Justine Triet’s 'Anatomy of a Fall' had been a question mark in the grand scheme of this year’s awards season ever since it was snubbed for 'The Taste Of Things' as France’s submission for the Best International Feature category. The reason for this has been questioned by many, but it possibly has something to do with the film featuring significantly more English than most films submitted for the 'International Film' category usually do. However, it has impressively rebounded at the televised awards, with Triet even attaining a surprising Best Director nomination, fending off bigger and more established names (at least in Hollywood) like Bradley Cooper, Greta Gerwig and Alexander Payne. It now appears that this is the category in which the film will be rewarded for being one of the most well-regarded of the year. It, perhaps unsurprisingly, won at BAFTA, which often rewards more international films, such as last year - where 'All Quiet on the Western Front' won Best Film to major upset. However, more impressively, it won Best Screenplay at the Golden Globes, facing off Adapted Screenplay candidates that included 'Oppenheimer' and 'Poor Things', due to the Globes streamlining the two screenplay categories into one. The only televised award it failed to win was the Critics' Choice for Best Original Screenplay, where it ended up being beaten by 'Barbie' - which ended up being transferred to Adapted Screenplay. This is seemingly fairly locked.

That does not rule out the chance for an upset, however...

Early in the race, many suspected that 'The Holdovers' might well be the front-runner. It even appeared that, with a combined win-count of both Da’Vine Joy Randolph for Supporting Actress and Original Screenplay, that it could well be a contender for Best Picture. Of course, this didn’t happen, but it doesn’t mean that it’s totally out of the question for it to win here. But it is now extremely unlikely, in spite of it racking up sixteen wins with critics' guilds.

Similarly, 'Maestro' and 'May December' do not really stand a real chance at winning.

'May December' seems notably unlikely, having received no other nominations. There hasn’t been a film that has won Adapted Screenplay and not been nominated for Best Picture since the lineup for the latter category expanded to more than five nominees every year. Having said that, it’s pretty surprising, in some ways, that a film like 'May December', which was so critically acclaimed, was directed by a reasonably well-known director, is easily accessible on Netflix (in America) and has two very well-known lead actresses ended up performing so poorly in comparison to how it performed at the Golden Globes and at many critics’ guilds. Many have suggested that this could have been caused by the film’s disturbing subject matter and dark sense of humour. Others have suggested it is due to the film just falling out of the zeitgeist. Most significantly, there has been the suggestion that, because one of the people whom the film is mutely based on is not thrilled with the final product, the taste of the film has been soured. And I’d agree that it’s certainly part of the reason... But, in my opinion, the most likely reason for the film’s decline is that it’s only available on Netflix in America. The point of decline for the film was when the BAFTA long-lists were released, and it received only a single mention... I think it’s also probably worth reiterating that these are long-lists, where ten nominations per category are included. A likely factor in this under-performance is, more than likely, that the film is currently only accessible in the UK via Sky Cinema and only received a very, very fleeting cinematic release schedule - similar to Netflix’s approach for their streaming movies. And, let’s be honest, most people don’t have Sky Cinema. I got a chance to see this over Christmas, at about two o’clock in the morning, but that’s another story for another time and, irrespective of my own experience, I just don’t think most people saw this film. In terms of 'shocking', 'deranged' movies, it probably got overshadowed by the more divisive 'Saltburn'.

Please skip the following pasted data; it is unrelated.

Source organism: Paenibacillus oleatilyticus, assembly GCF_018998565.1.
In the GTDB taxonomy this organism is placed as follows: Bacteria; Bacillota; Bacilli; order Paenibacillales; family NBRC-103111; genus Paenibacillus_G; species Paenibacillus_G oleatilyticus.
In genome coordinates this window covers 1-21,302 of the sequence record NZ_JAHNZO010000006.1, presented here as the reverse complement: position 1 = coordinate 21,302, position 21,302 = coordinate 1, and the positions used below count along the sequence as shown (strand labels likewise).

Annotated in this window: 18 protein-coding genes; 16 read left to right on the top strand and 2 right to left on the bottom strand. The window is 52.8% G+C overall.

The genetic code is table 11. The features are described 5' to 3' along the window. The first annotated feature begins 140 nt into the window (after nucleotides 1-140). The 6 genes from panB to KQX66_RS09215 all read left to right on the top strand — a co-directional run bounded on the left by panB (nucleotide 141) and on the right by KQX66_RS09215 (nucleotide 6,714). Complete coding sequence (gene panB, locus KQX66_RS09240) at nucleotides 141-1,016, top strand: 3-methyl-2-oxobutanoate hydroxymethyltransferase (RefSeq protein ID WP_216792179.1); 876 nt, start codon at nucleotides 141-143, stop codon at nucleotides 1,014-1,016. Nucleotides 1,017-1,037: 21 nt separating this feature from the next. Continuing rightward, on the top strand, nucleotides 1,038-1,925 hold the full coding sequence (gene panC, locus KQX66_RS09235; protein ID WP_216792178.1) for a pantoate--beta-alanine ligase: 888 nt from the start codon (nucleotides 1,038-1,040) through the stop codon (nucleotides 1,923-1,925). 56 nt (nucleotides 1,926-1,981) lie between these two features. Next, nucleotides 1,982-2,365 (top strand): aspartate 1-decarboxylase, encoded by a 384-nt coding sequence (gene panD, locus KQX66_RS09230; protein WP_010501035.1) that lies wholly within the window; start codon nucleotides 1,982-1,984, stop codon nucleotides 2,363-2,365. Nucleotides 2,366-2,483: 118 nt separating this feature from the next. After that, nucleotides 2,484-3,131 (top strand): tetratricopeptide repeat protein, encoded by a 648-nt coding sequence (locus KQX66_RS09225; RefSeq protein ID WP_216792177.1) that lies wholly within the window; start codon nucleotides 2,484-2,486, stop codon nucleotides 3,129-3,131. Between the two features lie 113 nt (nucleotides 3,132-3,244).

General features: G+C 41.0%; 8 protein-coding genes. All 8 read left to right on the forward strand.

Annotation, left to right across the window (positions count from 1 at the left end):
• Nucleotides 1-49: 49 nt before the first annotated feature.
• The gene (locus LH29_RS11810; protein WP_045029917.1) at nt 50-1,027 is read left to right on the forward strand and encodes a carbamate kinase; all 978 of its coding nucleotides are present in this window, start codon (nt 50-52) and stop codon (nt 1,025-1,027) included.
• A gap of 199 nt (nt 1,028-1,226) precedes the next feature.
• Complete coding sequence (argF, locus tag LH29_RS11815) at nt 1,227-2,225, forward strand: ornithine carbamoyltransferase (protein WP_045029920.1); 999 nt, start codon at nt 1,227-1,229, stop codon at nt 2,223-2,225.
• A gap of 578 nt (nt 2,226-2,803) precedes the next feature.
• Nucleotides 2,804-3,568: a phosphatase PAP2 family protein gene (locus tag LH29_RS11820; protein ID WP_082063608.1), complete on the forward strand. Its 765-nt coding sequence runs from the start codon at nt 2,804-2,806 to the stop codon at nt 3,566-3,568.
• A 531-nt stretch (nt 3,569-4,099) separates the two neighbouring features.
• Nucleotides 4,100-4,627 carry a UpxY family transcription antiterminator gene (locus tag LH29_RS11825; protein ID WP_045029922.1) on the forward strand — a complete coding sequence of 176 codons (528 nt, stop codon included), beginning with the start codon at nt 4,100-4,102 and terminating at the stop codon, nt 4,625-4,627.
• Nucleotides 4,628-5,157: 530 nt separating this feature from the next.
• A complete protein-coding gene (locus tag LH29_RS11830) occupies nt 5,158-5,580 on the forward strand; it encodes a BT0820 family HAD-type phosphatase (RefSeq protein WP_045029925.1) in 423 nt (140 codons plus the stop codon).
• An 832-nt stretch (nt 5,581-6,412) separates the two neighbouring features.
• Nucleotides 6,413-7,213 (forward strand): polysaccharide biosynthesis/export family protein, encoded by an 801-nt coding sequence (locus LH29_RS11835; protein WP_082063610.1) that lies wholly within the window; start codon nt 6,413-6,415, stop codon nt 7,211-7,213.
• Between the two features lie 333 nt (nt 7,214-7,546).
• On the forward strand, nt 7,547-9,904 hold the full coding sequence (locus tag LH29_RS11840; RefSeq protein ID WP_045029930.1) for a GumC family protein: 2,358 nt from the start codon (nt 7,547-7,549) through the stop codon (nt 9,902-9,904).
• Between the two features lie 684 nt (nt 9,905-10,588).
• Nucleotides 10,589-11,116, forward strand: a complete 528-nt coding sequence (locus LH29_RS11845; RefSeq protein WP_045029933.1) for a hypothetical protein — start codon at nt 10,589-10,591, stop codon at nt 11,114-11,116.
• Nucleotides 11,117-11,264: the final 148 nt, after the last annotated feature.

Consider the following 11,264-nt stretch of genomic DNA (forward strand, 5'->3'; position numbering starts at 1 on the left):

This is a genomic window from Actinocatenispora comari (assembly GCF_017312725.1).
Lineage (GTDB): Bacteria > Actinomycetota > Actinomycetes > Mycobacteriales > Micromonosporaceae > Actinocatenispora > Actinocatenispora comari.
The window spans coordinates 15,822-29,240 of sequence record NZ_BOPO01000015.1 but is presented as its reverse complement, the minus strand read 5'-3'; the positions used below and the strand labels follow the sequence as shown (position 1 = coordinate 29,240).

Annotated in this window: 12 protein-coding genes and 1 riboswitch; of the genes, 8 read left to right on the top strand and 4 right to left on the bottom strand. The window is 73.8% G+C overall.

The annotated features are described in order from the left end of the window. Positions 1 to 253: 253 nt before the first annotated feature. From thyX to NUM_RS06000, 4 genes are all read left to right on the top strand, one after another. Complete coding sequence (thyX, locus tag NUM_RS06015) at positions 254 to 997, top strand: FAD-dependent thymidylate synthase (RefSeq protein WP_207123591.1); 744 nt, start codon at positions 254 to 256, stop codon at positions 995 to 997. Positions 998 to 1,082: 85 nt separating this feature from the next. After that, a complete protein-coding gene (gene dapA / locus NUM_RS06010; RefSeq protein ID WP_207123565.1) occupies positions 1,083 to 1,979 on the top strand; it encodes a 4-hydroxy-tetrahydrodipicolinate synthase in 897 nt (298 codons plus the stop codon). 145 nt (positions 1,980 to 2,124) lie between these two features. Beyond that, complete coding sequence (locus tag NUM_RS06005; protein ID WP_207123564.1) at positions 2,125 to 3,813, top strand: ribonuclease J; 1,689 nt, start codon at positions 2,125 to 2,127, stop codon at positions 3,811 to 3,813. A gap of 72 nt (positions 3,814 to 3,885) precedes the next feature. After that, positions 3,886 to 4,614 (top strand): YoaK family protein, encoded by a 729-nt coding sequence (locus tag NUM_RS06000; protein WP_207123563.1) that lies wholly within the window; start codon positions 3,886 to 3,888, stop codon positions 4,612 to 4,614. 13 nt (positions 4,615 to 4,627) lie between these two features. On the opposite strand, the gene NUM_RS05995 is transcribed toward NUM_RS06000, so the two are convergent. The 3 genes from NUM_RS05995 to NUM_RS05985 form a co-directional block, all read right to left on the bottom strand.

'Maestro' - Bradley Cooper’s simultaneously well-regarded and reviled Oscar-bait vehicle - has, like 'May December', dwindled in its repute since the start of the awards season. Initially, many thought it could well be a major player and stood a good chance to win in several categories... I’ll get more into the reasons why when I cover Best Actor in Part Three, but the film has clearly not clicked with many people and, in many ways, it is a miracle that it's even been nominated here. This is, by far, the least likely film to actually win this category. Recently, at the WGA Awards, it wasn’t even nominated. Instead, it was snubbed in favour of Ben Affleck’s 'Air' - a film that was, prior to the 'Barbenheimer' craze, looking to be a potentially major contender - which is arguably a pretty funny conclusion to 'Maestro'’s awards chances.

The one film that I genuinely believe has a decent shot at potentially taking out 'Anatomy Of A Fall' and winning Best Original Screenplay for itself is Celine Song’s 'Past Lives'. However, as I am writing this, the Independent Spirit Awards just came out and, although 'Song' won Best Director, she lost the Screenplay category to 'American Fiction'. Now, that might be indicative of very little, due to 'American Fiction'’s script being in a different category at the Oscars, but a good speech and some good ink about 'Past Lives'’ screenplay could have given it a bit more of an edge. As it stands, I’d argue there is the potential for 'Past Lives' to win this category in a way not dissimilar to 'Women Talking' last year. Like that film, 'Past Lives'’ only other nomination, outside of a Screenplay one, is for Best Picture. And, like that film, it is currently leading the amount of total wins from various organisations for Original Screenplay with seventeen. Admittedly, 'Women Talking' had pretty unconvincing competition, with its most likely runner-up being 'All Quiet on the Western Front' - a war film that was generally more praised for its directorial stylings than its screenplay - and 'Glass Onion' - the mildly underwhelming follow-up to 'Knives Out'. I’m not saying 'Past Lives' is going to win, but its the most likely runner-up, I’d wager...

Likelihood Ranking:

1. Anatomy Of A Fall (92.5%)

2. Past Lives (5%)

3. The Holdovers (2.3%)

4. May December (0.2%)

5. Maestro (0%)